The Royal Palace of the Prussian Electors, Kings and Kaisers was originally a medieval castle. In the course of the centuries, it became a spacious residence, extended and rebuilt in a variety of architectural styles. Renowned Prussian architects and sculptors made their mark on the building, including Schlüter, Eosander von Göthe, Langhans, Schinkel, Stüler, Rauch and many others.
In 1918, Germany lost the First World War and Kaiser Wilhelm II abdicated. Shortly after Philipp Scheidemann's declaration of a German Republic in the »Reichstag, Karl Liebknecht appeared at a window of the Royal Palace to announce the birth of the "Free Socialist Republic of Germany". During the Weimar Republic, the Palace became a museum. The Second World War left the Palace heavily damaged and largely burnt out; yet the building, and its dome, were still standing. Nonetheless, and despite international protests, it was demolished in a series of controlled explosions in 1950. The East German government regarded it as "a symbol of Prussian militarism". Schlossplatz ("Palace Square") was renamed "Marx-Engels-Platz" - and used as an arena for military parades and demonstrations. Among the buildings erected here were the Palast der Republik, the Council of State building and the Foreign Ministry of the GDR.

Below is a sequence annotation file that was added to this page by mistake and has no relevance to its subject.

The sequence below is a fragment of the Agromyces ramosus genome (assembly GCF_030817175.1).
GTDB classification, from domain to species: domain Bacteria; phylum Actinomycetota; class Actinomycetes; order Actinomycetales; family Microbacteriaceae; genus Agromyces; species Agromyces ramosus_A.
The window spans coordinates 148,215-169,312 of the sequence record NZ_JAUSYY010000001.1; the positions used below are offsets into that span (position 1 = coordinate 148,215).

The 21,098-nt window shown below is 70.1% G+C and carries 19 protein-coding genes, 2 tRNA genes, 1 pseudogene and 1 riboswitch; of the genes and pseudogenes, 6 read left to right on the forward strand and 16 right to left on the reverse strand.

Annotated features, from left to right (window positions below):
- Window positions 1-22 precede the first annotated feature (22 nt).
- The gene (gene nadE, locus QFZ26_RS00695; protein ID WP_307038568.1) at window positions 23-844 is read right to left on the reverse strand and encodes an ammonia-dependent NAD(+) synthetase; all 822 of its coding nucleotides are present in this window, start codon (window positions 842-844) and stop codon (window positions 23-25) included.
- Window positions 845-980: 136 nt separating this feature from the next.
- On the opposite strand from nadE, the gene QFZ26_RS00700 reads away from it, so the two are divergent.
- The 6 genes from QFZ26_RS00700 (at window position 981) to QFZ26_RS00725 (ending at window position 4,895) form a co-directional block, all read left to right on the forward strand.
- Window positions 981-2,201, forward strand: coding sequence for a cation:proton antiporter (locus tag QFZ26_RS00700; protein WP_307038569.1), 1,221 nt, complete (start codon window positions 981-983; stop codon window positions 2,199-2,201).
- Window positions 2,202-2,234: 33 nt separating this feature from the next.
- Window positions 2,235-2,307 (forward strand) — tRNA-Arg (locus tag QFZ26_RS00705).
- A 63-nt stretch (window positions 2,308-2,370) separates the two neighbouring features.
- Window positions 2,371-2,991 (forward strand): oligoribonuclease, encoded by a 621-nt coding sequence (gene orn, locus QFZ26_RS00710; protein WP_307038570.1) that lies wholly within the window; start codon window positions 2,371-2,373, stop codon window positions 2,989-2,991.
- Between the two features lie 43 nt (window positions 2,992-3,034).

Palast der Republik

In 1976, the Palast der Republik was opened as the seat of parliament. Despite its impressive dimensions, it was incapable of filling the square as the Palace had done. A white marble construction with bronze mirrored windows, the Palast der Republik was open to the public and enjoyed great popularity. Besides a foyer adorned with innumerable chandeliers, it featured a variety of ballrooms, theatres, youth clubs and restaurants.